Cisco® CCNA Security Exam Notes : 802.1x Authentication


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2. Secure Access

2.3 802.1X authentication

IEEE 802.1X is an IEEE Standard for port-based Network Access Control (PNAC). It is part of the IEEE 802.1 group of networking protocols. It provides an authentication mechanism to devices wishing to attach to a LAN or WLAN.

Important features of 802.1X on wired networks:

1. Visibility: 802.1X provides greater visibility into the network because the authentication process provides a way to link a username with an IP address, MAC address, switch, and port.

2. Security: 802.1X provides a strong authentication method. 802.1X acts at Layer 2 in the network, allowing you to control network access at the access edge.

3. Identity-based services: 802.1X enables you to leverage an authenticated identity to dynamically deliver customized services. For example, a user might be authorized into a specific VLAN or assigned a unique access list that grants appropriate access for that user.

4. Transparency: It is possible to deploy 802.1X in a way that is transparent to the end user.

5. User and device authentication: 802.1X can be used to authenticate devices and users.

Features not available in 802.1X:

1. Legacy endpoint support: By default, 802.1X provides no network access to endpoints that cannot authenticate because they do not support 802.1X.

2. Delay: By default, 802.1X allows no access before authentication.

802.1X authentication involves three parties:

1. Supplicant: The supplicant is a client device (such as a laptop) that wishes to attach to the LAN/WLAN. The term "supplicant" is also used interchangeably to refer to the software running on the client that provides credentials to the authenticator. The authenticator is a network device, such as an Ethernet switch or wireless access point; and the authentication server is typically a host running software supporting the RADIUS and EAP protocols.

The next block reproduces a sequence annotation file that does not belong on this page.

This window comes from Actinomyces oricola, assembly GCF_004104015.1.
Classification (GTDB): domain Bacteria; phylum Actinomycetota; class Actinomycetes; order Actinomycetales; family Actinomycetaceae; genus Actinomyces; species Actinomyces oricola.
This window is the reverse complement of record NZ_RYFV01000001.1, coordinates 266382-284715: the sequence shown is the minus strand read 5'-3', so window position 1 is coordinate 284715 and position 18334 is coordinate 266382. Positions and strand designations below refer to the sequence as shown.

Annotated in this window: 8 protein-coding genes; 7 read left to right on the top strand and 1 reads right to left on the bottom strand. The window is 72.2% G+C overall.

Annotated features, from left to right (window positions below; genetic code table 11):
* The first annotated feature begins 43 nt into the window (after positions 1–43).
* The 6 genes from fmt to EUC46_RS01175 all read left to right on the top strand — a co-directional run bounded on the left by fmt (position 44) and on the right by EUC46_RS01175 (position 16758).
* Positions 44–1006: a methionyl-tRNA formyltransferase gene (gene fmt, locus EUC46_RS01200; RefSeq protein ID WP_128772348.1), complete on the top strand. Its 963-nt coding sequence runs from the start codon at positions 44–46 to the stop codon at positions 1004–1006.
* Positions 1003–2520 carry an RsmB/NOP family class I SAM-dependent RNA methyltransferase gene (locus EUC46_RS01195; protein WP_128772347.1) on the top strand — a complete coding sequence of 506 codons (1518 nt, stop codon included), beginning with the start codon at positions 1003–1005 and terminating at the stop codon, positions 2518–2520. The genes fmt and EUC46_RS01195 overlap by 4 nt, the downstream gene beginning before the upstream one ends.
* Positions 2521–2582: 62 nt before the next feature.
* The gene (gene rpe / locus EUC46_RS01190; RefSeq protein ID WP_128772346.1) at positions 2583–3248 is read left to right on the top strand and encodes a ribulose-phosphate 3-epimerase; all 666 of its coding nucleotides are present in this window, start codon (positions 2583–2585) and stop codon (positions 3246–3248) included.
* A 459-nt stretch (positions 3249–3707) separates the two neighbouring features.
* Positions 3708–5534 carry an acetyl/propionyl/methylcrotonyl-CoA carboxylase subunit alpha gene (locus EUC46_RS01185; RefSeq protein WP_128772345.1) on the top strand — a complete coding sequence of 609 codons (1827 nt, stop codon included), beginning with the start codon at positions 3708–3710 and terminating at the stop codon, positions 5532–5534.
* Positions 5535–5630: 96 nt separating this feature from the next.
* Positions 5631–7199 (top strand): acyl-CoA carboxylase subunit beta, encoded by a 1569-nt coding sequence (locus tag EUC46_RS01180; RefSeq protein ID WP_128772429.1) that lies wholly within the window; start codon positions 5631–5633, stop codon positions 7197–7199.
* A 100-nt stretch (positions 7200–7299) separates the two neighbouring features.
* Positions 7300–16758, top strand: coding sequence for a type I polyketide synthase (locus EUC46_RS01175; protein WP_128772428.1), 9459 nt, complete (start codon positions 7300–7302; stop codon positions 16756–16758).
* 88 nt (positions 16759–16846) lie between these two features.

2. Authenticator: The authenticator acts like a security guard to a protected network. The supplicant (i.e., client device) is not allowed access through the authenticator to the protected side of the network until the supplicant's identity has been validated and authorized. With 802.1X port-based authentication, the supplicant provides credentials, such as user name/password or digital certificate, to the authenticator.

3. Authentication server: An authenticator forwards the credentials to the authentication server for verification. If the authentication server determines the credentials are valid, the supplicant (client device) is allowed to access resources located on the protected side of the network.

Example: Consider the following configuration commands:

authentication order mab dot1x web-auth
authentication priority mab dot1x web-auth
authentication event fail action next-method
authentication fallback web-auth

Supplicant authentication using MAB and IEEE 802.1X are failing, and the third authentication method Web-Auth is not enabled .